Facebook (www.facebook.com) is a social networking service that lets you connect with others who share similar interests. Created in early 2004 by Mark Zuckerberg, then an undergraduate at Harvard University, Facebook has grown to more than 800 million active users. It allows users to create a page or profile with a built-in sharing system. Once you post an item to your page, the people you have connected with on Facebook can leave comments on your page and discuss the item with others. Many rely on Facebook as a way to keep in touch with a wide variety of people and institutions. For that reason, it’s an attractive tool for school leaders to keep in touch with their parents and community members. Many in your community will rely on Facebook more than on your website to get school news. It can also become a tool to facilitate meaningful conversations. (See chapter 5, Facebook 101, for more information about Facebook.)

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Medium 9781936765324

Chapter Three Exploring Visual Persuasion

William M. Ferriter Solution Tree Press ePub

The minds behind VitalSmarts have spent the past thirty years helping Fortune 500 companies make the kinds of rapid behavioral changes that result in growth. Drawing from their experiences as leaders of nonprofit organizations, researchers studying management theory, and consultants charged with improving team dynamics, Patterson et al. (2008) combined their collective experiences to coauthor Influencer: The Power to Change Anything—a title that examines just what it takes to be persuasive.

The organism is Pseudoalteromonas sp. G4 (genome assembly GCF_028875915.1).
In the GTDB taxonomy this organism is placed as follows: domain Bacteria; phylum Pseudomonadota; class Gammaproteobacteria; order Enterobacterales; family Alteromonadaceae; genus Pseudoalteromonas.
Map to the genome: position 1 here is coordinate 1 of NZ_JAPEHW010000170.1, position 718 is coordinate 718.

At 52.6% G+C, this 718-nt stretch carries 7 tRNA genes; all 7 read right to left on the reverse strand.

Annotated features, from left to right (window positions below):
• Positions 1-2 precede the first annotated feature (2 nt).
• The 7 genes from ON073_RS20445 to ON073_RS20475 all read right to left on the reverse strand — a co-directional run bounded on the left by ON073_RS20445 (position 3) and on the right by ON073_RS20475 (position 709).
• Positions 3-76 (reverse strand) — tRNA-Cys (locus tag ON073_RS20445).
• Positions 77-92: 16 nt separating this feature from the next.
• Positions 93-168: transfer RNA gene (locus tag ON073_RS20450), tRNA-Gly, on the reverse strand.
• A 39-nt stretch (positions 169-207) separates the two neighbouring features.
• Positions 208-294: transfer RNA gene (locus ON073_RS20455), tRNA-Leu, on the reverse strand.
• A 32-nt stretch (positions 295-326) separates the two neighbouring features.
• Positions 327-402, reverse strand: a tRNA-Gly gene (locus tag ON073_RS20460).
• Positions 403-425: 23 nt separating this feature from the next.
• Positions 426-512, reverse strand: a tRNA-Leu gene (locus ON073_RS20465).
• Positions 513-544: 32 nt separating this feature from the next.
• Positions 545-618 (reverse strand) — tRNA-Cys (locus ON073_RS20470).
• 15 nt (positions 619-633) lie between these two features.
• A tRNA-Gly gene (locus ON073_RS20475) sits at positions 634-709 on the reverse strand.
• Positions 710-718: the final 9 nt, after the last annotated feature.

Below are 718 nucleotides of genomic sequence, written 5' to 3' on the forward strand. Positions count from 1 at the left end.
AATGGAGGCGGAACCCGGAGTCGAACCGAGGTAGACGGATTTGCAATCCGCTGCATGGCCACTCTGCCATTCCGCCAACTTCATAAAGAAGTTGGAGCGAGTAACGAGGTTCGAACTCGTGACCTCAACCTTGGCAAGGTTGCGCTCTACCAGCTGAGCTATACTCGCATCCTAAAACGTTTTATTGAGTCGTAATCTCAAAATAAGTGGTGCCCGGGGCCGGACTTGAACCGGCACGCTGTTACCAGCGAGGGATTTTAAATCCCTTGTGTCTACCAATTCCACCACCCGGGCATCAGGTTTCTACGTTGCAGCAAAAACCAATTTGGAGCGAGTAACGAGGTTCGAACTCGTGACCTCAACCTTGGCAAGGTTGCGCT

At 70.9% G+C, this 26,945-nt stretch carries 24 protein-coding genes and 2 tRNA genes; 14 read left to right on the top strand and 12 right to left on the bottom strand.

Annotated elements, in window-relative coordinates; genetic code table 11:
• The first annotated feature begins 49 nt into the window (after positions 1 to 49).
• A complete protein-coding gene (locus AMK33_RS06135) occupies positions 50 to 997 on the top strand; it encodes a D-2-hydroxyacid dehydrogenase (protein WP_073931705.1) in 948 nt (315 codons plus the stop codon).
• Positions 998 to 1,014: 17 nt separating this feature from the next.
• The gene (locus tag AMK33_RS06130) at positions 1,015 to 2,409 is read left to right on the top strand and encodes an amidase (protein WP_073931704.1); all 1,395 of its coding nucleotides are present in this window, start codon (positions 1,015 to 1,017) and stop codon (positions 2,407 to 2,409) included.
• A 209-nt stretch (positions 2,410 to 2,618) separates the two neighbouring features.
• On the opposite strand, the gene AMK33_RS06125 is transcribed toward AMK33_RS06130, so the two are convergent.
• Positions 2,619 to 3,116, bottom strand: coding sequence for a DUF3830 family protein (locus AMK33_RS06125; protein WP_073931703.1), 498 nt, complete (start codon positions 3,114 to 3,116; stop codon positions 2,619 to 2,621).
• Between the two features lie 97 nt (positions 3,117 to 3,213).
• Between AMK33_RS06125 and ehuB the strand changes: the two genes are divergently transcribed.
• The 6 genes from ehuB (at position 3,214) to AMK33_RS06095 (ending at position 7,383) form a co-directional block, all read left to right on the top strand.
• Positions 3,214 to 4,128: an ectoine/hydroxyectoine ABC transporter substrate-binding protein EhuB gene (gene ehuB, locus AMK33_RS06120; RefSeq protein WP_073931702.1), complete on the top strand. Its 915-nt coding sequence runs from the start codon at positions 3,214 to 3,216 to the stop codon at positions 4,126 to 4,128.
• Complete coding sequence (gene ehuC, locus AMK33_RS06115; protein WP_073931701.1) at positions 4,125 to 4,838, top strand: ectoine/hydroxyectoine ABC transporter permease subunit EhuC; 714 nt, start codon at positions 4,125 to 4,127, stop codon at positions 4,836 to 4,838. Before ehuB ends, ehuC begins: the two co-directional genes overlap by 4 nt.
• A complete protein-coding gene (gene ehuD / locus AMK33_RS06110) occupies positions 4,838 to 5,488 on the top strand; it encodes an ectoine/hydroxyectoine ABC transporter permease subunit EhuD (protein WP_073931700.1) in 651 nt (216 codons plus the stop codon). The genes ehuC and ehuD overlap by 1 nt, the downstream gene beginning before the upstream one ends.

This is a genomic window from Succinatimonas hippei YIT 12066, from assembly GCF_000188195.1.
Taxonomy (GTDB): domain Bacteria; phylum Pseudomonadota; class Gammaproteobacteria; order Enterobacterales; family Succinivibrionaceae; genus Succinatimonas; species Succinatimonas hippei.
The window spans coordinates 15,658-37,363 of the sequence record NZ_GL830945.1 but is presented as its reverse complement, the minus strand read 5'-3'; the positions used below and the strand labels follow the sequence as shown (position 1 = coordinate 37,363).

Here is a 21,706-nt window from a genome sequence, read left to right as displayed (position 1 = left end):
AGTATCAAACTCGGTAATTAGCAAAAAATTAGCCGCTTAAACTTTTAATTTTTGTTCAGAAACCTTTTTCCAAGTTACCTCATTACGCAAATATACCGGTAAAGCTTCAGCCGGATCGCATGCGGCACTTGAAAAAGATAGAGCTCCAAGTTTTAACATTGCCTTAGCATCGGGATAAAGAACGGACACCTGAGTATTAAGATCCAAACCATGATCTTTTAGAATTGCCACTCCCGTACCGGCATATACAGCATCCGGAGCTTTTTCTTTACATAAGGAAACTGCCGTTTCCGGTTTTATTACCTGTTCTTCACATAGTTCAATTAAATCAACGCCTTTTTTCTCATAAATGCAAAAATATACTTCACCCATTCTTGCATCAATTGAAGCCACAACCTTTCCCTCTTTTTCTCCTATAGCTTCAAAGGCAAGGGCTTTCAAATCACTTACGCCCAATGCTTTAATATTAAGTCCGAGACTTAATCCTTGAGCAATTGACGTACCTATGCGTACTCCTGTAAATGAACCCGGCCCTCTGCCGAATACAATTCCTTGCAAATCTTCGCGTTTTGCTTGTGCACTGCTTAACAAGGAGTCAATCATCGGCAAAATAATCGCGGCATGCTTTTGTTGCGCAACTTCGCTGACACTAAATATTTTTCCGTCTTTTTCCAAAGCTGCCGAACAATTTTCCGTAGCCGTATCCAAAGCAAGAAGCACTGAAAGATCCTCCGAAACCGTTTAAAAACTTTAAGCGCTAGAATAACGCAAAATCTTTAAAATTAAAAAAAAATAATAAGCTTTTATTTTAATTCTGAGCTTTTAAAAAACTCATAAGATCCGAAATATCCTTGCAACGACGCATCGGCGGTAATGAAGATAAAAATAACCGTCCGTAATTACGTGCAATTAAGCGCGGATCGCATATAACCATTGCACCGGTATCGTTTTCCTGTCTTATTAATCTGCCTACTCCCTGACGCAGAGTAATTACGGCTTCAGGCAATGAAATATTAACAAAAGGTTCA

In Influencer, the VitalSmarts team argues that the key to being persuasive is a teaching tool as old as time: well-told stories. Stories provide listeners with opportunities to work through imaginative rehearsals, seeing situations through the eyes of participants instead of simply attempting to understand as outsiders. What’s more, stories appeal to human emotions—and human emotions increase individual investment in deeply personal ways. While statistics can be convincing, they are far less memorable and effective at provoking action than emotions. Good stories can move people from a position of knowledge to a position of empathy—from appreciating a situation to actually caring about it (Patterson et al., 2008). “Stories,” Patterson and his partners (2008) argue, “provide every person, no matter how limited his or her resources, with an influence tool that is both immediately accessible and enormously powerful” (Kindle location 1259).

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Medium 9781475816846

School Accreditation Process as Routinized Action: Retaining Stability While Promoting Reform

Rowman & Littlefield Publishers ePub

Ernestine K. Enomoto

Sharon Conley

School Accreditation Process as Routinized Action: Retaining Stability While Promoting Reform

ABSTRACT: In this qualitative study, we explored how accreditation processes as routinized action can retain stability while promoting school reform efforts. We identified three secondary schools (two high schools, one middle) that had each employed accreditation processes as required in their respective school districts. We conducted interviews with key informants at each school, reviewed documents prepared for accreditation, and analyzed the findings based on routinized action theory. Using Feldman’s (2000) typology of change (repair, expand, strive to make change), we posited how school renewal takes place in an ongoing and systematic manner. The findings suggest that the routines provided in accreditation processes can offer more than just stabilizing elements in a school organization, which had been the traditional view of organizational theorists. We offer implications for researchers and school leaders to consider in applying routines while seeking reform.